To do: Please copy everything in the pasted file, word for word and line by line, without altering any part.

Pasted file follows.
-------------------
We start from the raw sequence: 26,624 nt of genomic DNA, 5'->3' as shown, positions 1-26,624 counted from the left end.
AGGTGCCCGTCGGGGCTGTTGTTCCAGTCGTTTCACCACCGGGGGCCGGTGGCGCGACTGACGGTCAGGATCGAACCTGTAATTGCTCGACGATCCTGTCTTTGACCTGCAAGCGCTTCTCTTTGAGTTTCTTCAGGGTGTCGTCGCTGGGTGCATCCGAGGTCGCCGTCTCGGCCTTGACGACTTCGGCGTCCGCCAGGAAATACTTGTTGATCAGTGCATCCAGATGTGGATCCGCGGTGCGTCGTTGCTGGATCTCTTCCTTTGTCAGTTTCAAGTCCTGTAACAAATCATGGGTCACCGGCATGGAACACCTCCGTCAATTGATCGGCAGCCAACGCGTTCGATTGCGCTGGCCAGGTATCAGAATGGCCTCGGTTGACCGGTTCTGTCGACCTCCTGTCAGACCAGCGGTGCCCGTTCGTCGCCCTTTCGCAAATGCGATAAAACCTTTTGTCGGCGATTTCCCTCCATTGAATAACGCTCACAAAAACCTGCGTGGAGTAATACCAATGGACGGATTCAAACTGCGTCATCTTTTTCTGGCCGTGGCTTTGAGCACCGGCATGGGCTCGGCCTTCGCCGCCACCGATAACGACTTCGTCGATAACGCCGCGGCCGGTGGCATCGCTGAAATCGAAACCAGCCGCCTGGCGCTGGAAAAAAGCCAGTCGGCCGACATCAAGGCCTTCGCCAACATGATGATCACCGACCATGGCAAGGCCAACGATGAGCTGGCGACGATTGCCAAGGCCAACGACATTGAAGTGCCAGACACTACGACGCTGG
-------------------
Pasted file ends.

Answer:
We start from the raw sequence: 26,624 nt of genomic DNA, 5'->3' as shown, positions 1-26,624 counted from the left end.
AGGTGCCCGTCGGGGCTGTTGTTCCAGTCGTTTCACCACCGGGGGCCGGTGGCGCGACTGACGGTCAGGATCGAACCTGTAATTGCTCGACGATCCTGTCTTTGACCTGCAAGCGCTTCTCTTTGAGTTTCTTCAGGGTGTCGTCGCTGGGTGCATCCGAGGTCGCCGTCTCGGCCTTGACGACTTCGGCGTCCGCCAGGAAATACTTGTTGATCAGTGCATCCAGATGTGGATCCGCGGTGCGTCGTTGCTGGATCTCTTCCTTTGTCAGTTTCAAGTCCTGTAACAAATCATGGGTCACCGGCATGGAACACCTCCGTCAATTGATCGGCAGCCAACGCGTTCGATTGCGCTGGCCAGGTATCAGAATGGCCTCGGTTGACCGGTTCTGTCGACCTCCTGTCAGACCAGCGGTGCCCGTTCGTCGCCCTTTCGCAAATGCGATAAAACCTTTTGTCGGCGATTTCCCTCCATTGAATAACGCTCACAAAAACCTGCGTGGAGTAATACCAATGGACGGATTCAAACTGCGTCATCTTTTTCTGGCCGTGGCTTTGAGCACCGGCATGGGCTCGGCCTTCGCCGCCACCGATAACGACTTCGTCGATAACGCCGCGGCCGGTGGCATCGCTGAAATCGAAACCAGCCGCCTGGCGCTGGAAAAAAGCCAGTCGGCCGACATCAAGGCCTTCGCCAACATGATGATCACCGACCATGGCAAGGCCAACGATGAGCTGGCGACGATTGCCAAGGCCAACGACATTGAAGTGCCAGACACTACGACGCTGG